In last night’s great episode of The Office the meaning was not necessarily that Darryl's daughter was visiting or that Holly was back or that Pam made a comic book for Jim, but the fact that this all transpired inside the office of The Office. One of my favorite parts of the series is that characters care about each other more than they realize. Holly was right, Jim and Dwight are obviously best friends.


This is the third great episode in a row, which is enough merit to 2nd place in the overall power ranking. Maybe this is a premature move stemming from my expectation that some of the series’s best work will come from the goodbye to Michael Scott arc. Regardless, last night’s The Office was darkly comedic and unabashedly sentimental, classic Mindy Kaling (the writer of the episode and our generations Nora Ephron in the making). Like Community, or probably vice versa, The Office has succeeded by creating as fully formed characters as have ever been scripted for TV. Jim speechlessly loving is wife and her gift, Andy failing at playing a Grinch, Erin fearless defending Michael, Kevin deriding Holly’s selfish maple candy hording ways, were all flawless executed moments rooted in 7 years of established characters.


This sort of sentimentality is hard for 30 Rock a show I love for its emotionally distance from its characters. 30 Rock has had some great Christmas episodes (“Ludachristmas” comes to mind) but this was not one of them. It kind of just went through the motions and had a character in black face, you know, classic 30 Rock.


Still, 30 Rock’s forgettable episode will be forgotten, where last night’s Community will last as another example of the tireless ambition and focused vision of the current best comedy (if not show period) on Television. To the victors goes the spoils...




Thursday, December 9, 2010

A One Screenshot Top Chef Recap: Week 2

The T-Rex was considered the overly entitled brat of dinosaurs, right?

As last night's episode was coming to a close, I was reminded of a much talked about quote from last week's Gawker Recap, "Unlike all-star seasons of other shows, there isn't one winner in the bunch and, just like all inmates say that they're innocent, each of these contestants think they should have won. But they didn't. They are literally losers." At the time, I chuckled and tried to focus instead on my first day of schoolesque excitement. After last night's judges table, I realized the quote actually highlights what will likely be the running theme of this season. Every one of these chefs save black Tiffany has an obscene chip on their shoulders that is more revolting than the thought of eating Jen's plate of mush. This was a hard pill for me to swallow as I legitimately thought Jen was going to win but last night made me realize that all bets are off when the competition is actually a battle royale of losers.


It is also important to consider that not only did these contestants lose their seasons, they have lost outside of the show. What I love about Top Chef is that the winners, save Hosea and whatshisface from last season*, have gone on to have more legitimate careers than any winners of any other comparable reality show: Harold just opened his second critically acclaimed restaurant in New York, Ilan owns one of my absolute favorite restaurants in the country, Stephanie's Girl and the Goat was easily the most celebrated new restaurant opening in Chicago last year, and Michael V is set to open LA's most anticipated restaurant next year. Also consider that Brian V (easily the series' 2nd most talented), Kevin (arguably the 3rd most talented), Sam, and Stefan did not feel the need to return because of their success outside of the show. The fact is these "All-Stars" are still just grunting along like they were pre-TV**. As talented as Jen might be, she is still running someone else's kitchen like she was three years ago.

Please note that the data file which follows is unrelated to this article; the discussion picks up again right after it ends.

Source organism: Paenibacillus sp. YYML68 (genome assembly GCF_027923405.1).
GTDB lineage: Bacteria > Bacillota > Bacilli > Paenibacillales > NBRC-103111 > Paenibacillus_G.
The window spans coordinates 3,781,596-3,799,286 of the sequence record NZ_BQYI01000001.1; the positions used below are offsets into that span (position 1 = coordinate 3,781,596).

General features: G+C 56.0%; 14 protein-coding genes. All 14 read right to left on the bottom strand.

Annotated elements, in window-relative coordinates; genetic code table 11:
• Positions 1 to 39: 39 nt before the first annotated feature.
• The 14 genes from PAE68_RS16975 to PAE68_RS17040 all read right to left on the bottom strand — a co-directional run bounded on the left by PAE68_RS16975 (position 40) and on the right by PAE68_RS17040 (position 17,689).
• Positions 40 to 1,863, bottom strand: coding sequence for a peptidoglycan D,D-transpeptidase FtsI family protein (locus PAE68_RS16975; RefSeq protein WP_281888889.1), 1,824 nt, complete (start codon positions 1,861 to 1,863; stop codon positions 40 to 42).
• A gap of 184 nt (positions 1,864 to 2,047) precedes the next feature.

Yet Jen, and the rest of the cast for that matter, in the first two episodes carried herself like she was not just a winner of Top Chef but an actual Top Chef. Like they were all supposed to be on Top Chef Masters but accidentally went into the wrong kitchen. I hate to beat a dead Hosea, but Hosea won Top Chef Season 5, it is not like winning the title alone makes you a great chef. Tom, on the other hand, is the real deal.


Usually my favorite part of a Top Chef season is watching Tom slowly grow to admire the really talented chefs. This season, Tom already knows all their food (partly because it seems like NO ONE has gotten better) so this season his focus will likely be on pulling these egos back to reality. Not just reality television reality, like real reality, the one where all these guys have day jobs cooking some one else food.


Two Stray Thoughts:


- Dale's Joe Jonas/Pastry Chef comment seemed like Bravo's way of calling him Gay

- How awkward was it bringing back Katie Lee Joel, a Top Chef loser in her own right?




*The jury is still out on Hung, who has yet to really put himself out there.

**Spike is the only exception here. Since leaving the show he has done an awesome job of branding himself, opening a very popular high-end fast food concept, and even signing to a major agency. He is one of the few chefs so far that I have enjoyed watching because he obviously does not plan on winning.